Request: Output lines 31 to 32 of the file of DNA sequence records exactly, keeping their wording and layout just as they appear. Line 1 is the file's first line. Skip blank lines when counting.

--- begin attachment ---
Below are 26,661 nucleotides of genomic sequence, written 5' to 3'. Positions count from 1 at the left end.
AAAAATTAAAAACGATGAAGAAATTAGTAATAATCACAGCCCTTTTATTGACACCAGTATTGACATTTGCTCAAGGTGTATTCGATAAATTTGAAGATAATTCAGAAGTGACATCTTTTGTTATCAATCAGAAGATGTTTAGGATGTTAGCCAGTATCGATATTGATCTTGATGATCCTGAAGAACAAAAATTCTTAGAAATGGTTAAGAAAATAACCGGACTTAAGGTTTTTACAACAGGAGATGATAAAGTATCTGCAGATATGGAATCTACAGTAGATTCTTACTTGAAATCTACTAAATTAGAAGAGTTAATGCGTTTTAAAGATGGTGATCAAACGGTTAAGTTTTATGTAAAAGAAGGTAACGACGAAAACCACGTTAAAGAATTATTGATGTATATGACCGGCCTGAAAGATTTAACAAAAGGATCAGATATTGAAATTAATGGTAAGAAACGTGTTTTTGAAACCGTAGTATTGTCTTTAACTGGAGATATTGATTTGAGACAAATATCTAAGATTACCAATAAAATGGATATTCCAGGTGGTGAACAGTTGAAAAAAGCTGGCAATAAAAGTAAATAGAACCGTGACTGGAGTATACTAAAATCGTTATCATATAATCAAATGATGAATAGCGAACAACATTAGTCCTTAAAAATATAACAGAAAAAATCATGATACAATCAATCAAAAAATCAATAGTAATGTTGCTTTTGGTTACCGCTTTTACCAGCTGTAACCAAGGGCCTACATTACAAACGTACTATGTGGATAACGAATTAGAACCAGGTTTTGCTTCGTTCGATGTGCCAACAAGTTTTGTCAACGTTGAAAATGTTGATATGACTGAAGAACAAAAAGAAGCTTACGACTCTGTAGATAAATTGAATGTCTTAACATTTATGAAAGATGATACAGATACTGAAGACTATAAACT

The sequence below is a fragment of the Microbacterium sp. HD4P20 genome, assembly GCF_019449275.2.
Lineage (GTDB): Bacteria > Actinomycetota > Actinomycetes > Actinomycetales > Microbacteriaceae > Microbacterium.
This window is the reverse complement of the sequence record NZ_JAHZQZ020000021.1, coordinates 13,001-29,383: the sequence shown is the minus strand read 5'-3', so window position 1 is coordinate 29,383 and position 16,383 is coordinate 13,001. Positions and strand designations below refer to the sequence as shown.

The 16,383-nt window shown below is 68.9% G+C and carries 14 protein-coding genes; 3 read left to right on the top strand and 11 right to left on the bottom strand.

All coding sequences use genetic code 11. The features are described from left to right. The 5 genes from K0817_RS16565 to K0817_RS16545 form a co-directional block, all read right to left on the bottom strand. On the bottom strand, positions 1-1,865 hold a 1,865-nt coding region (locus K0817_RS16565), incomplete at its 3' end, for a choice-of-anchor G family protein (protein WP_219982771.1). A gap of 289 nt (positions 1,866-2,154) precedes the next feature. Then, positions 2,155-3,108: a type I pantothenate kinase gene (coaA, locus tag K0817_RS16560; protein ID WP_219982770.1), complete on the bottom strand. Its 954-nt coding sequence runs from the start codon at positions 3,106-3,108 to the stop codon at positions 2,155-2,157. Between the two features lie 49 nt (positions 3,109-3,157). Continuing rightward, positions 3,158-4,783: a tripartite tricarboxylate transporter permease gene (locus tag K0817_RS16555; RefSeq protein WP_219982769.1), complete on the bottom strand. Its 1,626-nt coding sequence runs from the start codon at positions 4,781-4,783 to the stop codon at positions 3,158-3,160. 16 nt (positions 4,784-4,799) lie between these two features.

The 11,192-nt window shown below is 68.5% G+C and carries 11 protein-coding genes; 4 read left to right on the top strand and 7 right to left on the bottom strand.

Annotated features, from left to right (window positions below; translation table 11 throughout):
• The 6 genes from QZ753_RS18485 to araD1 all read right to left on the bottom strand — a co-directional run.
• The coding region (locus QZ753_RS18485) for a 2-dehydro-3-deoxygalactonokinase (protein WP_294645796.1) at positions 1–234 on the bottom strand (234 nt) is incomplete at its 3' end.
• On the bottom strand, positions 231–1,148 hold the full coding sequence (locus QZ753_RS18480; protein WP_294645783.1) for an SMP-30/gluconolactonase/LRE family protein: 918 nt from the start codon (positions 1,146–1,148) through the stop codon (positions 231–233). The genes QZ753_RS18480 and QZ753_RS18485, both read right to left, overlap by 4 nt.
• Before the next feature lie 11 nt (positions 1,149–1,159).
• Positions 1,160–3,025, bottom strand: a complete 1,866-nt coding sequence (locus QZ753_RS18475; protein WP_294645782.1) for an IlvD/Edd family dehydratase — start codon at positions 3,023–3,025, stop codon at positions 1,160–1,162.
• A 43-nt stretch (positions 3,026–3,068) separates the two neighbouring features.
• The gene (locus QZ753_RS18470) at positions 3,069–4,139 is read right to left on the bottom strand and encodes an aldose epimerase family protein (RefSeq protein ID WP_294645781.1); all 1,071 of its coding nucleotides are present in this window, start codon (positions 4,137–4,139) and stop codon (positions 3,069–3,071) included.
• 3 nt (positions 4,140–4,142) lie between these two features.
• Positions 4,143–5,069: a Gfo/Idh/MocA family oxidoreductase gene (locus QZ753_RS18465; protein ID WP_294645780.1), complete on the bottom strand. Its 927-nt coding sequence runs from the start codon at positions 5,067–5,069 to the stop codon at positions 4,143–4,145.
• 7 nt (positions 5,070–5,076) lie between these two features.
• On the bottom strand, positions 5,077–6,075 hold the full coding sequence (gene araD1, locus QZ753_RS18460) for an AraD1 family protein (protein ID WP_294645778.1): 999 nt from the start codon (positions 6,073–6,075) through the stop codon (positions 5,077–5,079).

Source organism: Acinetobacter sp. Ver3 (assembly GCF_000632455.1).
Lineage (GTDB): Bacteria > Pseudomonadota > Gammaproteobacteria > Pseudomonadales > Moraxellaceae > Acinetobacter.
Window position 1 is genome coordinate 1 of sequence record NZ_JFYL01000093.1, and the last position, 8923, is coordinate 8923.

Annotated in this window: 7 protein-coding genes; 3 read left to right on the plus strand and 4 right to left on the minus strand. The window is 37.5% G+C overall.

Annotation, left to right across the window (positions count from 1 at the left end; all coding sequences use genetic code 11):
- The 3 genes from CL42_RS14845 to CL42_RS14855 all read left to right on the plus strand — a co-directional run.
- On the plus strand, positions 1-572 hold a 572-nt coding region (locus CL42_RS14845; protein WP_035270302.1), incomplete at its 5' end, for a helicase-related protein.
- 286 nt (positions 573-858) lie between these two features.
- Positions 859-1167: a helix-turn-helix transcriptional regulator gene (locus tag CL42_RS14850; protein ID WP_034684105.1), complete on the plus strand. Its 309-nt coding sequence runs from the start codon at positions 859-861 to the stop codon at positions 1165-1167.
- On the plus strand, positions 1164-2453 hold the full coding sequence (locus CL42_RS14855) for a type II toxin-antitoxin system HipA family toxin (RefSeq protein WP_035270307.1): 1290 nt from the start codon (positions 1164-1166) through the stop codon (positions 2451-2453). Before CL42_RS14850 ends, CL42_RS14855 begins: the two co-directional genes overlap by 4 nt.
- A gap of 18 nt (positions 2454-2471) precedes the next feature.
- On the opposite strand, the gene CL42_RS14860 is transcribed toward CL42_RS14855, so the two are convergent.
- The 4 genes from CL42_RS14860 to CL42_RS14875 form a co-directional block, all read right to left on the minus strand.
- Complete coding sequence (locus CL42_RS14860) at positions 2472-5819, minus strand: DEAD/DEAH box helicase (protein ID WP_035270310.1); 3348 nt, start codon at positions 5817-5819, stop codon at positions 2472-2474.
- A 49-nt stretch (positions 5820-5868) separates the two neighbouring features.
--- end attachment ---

- A gap of 18 nt (positions 2454-2471) precedes the next feature.
- On the opposite strand, the gene CL42_RS14860 is transcribed toward CL42_RS14855, so the two are convergent.